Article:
Monday, March 17, 2008

Film review -- Tambogrande: Mangos, Murder, Mining

This is a film review I've written for the documentary Tambogrande: Mangos, Murder, Mining, and submitted for publication in Amnesty's BHR newsletter.

Tambogrande: Mangos, Murder, Mining.
Running time: 85 minutes.

What happens when Manhattan Minerals, a Canadian mining company, proposes a mining development right underneath Tambogrande? As we see in the multiple-award-winning documentary Tambogrande: Mangos, Murder, Mining, its citizens take a stand to protect their livelihood.

Filmmakers Ernesto Cabellos and Stephanie Boyd spent five years making this film, and watched as a captivating script developed before their eyes. Despite promises of economic development and jobs from the mining company, the people of Tambogrande know that a gold mine underneath the town would poison their environment, make their land uninhabitable, and destroy the mango farms upon which their livelihood depends. Led by the inspiring Godogredo GarcĂ­a Baca, they organize opposition to the plan. Godofredo is murdered under very suspicious circumstances. Over time, we see how the protest movement evolves from one of sometimes violent confrontations with police towards displays of non-violent resistance later on. In a referendum, they vote 98% against the development, and Manhattan Mineral’s shares drop sharply. This eventually culminates in victory and preservation for the people of Tambogrande.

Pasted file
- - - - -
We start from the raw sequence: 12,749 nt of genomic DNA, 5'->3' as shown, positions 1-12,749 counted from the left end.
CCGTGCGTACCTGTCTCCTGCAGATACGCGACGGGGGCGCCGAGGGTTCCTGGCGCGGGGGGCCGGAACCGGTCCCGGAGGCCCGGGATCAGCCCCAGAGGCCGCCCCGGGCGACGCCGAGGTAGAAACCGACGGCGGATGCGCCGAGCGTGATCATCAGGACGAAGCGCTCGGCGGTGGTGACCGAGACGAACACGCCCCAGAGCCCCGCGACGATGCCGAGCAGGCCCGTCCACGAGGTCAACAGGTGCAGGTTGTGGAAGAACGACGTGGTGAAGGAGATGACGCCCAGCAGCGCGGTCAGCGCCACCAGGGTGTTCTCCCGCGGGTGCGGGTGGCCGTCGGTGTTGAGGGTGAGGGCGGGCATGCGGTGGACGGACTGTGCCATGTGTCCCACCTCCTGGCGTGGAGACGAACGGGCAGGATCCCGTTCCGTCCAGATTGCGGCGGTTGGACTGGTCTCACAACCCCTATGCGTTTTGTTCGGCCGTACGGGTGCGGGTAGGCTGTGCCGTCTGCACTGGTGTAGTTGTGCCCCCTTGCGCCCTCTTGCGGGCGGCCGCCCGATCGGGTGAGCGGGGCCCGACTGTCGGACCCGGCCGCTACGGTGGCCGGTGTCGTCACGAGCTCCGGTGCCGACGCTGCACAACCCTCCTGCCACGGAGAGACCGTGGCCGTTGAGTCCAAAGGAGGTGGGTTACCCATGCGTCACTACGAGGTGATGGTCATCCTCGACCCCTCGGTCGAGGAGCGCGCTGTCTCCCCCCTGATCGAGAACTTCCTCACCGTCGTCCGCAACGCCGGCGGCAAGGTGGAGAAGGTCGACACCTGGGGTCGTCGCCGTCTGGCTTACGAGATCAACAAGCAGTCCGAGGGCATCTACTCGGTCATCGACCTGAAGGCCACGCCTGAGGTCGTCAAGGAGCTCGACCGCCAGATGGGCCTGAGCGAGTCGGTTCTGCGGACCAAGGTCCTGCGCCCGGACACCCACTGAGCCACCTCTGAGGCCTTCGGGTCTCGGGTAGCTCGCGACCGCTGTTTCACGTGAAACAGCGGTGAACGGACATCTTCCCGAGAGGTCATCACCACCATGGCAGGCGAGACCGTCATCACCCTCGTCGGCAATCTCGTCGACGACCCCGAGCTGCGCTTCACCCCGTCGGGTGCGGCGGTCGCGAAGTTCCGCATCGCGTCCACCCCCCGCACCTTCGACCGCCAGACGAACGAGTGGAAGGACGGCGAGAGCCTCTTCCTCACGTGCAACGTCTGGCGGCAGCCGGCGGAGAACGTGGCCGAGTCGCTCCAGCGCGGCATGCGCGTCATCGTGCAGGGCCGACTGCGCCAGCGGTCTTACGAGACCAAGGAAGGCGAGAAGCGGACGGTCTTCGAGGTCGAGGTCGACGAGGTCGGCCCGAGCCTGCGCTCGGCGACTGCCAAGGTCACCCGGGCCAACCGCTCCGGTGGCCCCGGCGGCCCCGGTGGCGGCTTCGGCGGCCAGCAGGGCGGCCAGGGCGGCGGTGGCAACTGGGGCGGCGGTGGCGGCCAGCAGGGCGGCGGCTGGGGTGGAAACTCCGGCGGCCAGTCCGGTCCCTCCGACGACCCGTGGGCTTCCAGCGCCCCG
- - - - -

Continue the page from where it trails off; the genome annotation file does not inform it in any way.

By the conclusion of Tambogrande, I was truly inspired. This film is worth watching as an uncommon example of grassroots citizen action triumphing in the battle to defend their land and livelihood from powerful corporate interests. The lesson for the Canadian activist is to realize that though our activism is important, it is the courageous, successful activism of indigenous peoples on the front lines that really must be honoured.

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